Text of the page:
Our Gardens

Writers, ever since the time when the book of Genesis was penned, have used gardens in simile and metaphor, and have loved to draw many lessons therefrom. The preparation of the soil, the sowing of the seed, the tending of the early and the later growth, and finally the gathering of the products, have all been written of, until one might almost think the subject had been considered from every possible standpoint. While all this may make the subject appear more or less trite, there are some things from which valuable lessons can never cease to be drawn, and surely the idea of a garden is one of these.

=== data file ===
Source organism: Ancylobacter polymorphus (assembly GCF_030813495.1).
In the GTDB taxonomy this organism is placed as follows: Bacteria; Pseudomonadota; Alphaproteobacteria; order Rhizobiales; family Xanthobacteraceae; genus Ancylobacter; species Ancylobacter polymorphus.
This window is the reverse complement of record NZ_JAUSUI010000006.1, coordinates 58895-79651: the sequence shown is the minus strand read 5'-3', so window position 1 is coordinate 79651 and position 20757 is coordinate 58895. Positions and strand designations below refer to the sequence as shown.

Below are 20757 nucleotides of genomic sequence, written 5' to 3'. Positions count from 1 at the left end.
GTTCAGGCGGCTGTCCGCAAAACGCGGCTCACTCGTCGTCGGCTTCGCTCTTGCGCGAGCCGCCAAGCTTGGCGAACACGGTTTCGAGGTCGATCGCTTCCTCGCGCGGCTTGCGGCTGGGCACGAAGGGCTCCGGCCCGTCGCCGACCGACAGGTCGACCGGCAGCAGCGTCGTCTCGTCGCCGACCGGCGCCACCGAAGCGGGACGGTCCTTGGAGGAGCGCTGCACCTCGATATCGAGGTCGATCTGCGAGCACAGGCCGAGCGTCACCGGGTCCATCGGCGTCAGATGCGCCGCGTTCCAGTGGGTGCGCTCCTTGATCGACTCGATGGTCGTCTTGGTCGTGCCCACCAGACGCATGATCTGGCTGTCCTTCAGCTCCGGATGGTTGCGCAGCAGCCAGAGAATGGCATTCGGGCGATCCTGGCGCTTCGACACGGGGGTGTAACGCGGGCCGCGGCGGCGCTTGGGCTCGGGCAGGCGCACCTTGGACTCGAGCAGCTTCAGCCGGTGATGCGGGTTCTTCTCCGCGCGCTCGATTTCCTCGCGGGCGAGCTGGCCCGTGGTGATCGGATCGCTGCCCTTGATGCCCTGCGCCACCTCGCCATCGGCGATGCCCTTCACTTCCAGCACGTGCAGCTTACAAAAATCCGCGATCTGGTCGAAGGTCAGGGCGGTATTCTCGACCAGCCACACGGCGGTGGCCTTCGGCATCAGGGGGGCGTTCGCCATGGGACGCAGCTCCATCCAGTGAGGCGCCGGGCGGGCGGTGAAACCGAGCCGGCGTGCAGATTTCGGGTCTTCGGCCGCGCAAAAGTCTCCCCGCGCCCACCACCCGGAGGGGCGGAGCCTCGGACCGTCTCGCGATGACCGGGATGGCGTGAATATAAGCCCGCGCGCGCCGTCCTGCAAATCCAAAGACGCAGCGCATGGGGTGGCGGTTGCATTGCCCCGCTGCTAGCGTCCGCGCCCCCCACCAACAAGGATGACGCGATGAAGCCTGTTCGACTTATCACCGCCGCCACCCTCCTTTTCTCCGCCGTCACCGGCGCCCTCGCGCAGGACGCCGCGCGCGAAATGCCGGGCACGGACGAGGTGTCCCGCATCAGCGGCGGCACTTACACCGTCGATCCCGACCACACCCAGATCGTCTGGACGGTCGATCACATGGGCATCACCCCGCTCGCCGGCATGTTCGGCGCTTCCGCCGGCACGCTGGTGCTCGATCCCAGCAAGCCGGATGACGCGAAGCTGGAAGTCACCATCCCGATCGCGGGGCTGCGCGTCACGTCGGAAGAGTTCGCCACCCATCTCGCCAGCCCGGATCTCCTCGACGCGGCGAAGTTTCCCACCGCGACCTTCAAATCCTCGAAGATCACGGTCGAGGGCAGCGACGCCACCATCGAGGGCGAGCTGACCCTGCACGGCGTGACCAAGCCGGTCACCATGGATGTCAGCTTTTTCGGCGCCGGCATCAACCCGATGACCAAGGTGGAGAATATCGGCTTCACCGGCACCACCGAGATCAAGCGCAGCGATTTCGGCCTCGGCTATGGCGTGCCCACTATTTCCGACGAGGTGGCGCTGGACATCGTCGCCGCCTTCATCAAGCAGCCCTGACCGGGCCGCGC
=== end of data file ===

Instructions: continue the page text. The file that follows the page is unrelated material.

If we think of each one's consciousness as a mental garden, what an amazing variety of vision begins to unfold! In what different states of development the gardens appear, and how manifold their apparent purposes! Some seem made to present only a pleasing impression, with all the best looking plants in the front rows. Others, one must search through long and earnestly to discover the rare beauties hidden away from view. Then there are those which appear to grow only useful things, and yet others which combine the useful and the picturesque. There are prim gardens, where everything seems orderly in the extreme, and careless ones all overgrown with weeds.

Among the Churches
December 9, 1922

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